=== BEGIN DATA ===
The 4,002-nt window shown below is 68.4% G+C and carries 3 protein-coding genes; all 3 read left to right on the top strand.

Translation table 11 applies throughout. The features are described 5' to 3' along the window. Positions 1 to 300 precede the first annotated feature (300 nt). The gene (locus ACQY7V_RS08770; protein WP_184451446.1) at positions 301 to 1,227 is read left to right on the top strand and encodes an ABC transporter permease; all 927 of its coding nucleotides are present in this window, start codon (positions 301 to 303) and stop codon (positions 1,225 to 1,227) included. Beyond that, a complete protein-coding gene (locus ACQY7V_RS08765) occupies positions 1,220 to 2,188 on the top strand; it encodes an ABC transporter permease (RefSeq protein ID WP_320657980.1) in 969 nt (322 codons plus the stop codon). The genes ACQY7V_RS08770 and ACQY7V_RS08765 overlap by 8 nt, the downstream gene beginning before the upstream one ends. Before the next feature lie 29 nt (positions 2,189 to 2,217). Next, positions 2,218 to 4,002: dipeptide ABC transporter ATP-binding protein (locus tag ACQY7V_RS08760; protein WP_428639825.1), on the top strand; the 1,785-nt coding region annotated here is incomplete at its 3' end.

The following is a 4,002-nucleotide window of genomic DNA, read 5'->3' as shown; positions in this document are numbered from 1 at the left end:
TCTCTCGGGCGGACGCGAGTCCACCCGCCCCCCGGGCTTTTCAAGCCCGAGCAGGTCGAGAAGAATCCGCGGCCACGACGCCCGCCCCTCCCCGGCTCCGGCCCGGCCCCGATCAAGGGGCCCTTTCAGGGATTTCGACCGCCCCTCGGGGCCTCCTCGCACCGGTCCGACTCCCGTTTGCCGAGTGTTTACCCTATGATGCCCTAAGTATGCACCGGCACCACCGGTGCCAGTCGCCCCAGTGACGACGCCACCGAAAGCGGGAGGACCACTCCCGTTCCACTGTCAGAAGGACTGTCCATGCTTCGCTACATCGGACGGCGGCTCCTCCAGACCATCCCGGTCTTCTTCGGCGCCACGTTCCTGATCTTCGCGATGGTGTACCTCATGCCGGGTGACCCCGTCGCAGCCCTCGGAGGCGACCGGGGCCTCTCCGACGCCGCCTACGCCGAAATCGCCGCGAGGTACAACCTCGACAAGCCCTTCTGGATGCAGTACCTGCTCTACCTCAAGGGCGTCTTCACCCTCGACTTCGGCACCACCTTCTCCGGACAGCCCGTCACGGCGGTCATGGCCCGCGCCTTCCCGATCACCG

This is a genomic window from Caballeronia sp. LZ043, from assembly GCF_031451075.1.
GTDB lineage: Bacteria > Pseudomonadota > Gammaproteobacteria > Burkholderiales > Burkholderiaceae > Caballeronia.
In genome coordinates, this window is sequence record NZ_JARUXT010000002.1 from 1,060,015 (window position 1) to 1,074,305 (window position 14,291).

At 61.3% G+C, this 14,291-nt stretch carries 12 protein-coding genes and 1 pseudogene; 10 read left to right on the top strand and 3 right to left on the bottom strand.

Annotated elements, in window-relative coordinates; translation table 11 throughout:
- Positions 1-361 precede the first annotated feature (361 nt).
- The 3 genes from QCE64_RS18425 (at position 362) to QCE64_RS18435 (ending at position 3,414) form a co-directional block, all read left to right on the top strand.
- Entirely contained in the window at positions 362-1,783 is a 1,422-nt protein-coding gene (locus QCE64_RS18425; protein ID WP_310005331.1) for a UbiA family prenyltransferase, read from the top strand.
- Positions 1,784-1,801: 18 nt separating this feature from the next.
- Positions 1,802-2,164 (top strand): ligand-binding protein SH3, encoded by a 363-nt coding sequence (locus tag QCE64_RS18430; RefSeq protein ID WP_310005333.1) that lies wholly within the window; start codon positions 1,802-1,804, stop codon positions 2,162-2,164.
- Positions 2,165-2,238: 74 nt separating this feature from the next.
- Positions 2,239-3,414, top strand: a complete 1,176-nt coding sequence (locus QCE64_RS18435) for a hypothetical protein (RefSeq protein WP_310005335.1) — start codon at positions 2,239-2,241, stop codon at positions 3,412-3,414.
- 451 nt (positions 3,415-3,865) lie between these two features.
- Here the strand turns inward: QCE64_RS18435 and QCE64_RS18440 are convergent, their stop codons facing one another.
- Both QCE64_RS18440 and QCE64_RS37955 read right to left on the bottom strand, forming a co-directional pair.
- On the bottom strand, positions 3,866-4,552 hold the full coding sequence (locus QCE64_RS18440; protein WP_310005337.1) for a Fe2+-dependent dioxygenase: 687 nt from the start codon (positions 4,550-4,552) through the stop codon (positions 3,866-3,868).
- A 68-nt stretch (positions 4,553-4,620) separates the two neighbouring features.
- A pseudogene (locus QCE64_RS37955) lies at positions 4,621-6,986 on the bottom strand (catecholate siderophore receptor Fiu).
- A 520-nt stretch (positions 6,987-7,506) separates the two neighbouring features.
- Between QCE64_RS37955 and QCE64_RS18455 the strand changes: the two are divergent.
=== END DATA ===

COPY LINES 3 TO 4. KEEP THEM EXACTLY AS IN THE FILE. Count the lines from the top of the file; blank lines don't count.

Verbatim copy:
The following is a 4,002-nucleotide window of genomic DNA, read 5'->3' as shown; positions in this document are numbered from 1 at the left end:
TCTCTCGGGCGGACGCGAGTCCACCCGCCCCCCGGGCTTTTCAAGCCCGAGCAGGTCGAGAAGAATCCGCGGCCACGACGCCCGCCCCTCCCCGGCTCCGGCCCGGCCCCGATCAAGGGGCCCTTTCAGGGATTTCGACCGCCCCTCGGGGCCTCCTCGCACCGGTCCGACTCCCGTTTGCCGAGTGTTTACCCTATGATGCCCTAAGTATGCACCGGCACCACCGGTGCCAGTCGCCCCAGTGACGACGCCACCGAAAGCGGGAGGACCACTCCCGTTCCACTGTCAGAAGGACTGTCCATGCTTCGCTACATCGGACGGCGGCTCCTCCAGACCATCCCGGTCTTCTTCGGCGCCACGTTCCTGATCTTCGCGATGGTGTACCTCATGCCGGGTGACCCCGTCGCAGCCCTCGGAGGCGACCGGGGCCTCTCCGACGCCGCCTACGCCGAAATCGCCGCGAGGTACAACCTCGACAAGCCCTTCTGGATGCAGTACCTGCTCTACCTCAAGGGCGTCTTCACCCTCGACTTCGGCACCACCTTCTCCGGACAGCCCGTCACGGCGGTCATGGCCCGCGCCTTCCCGATCACCG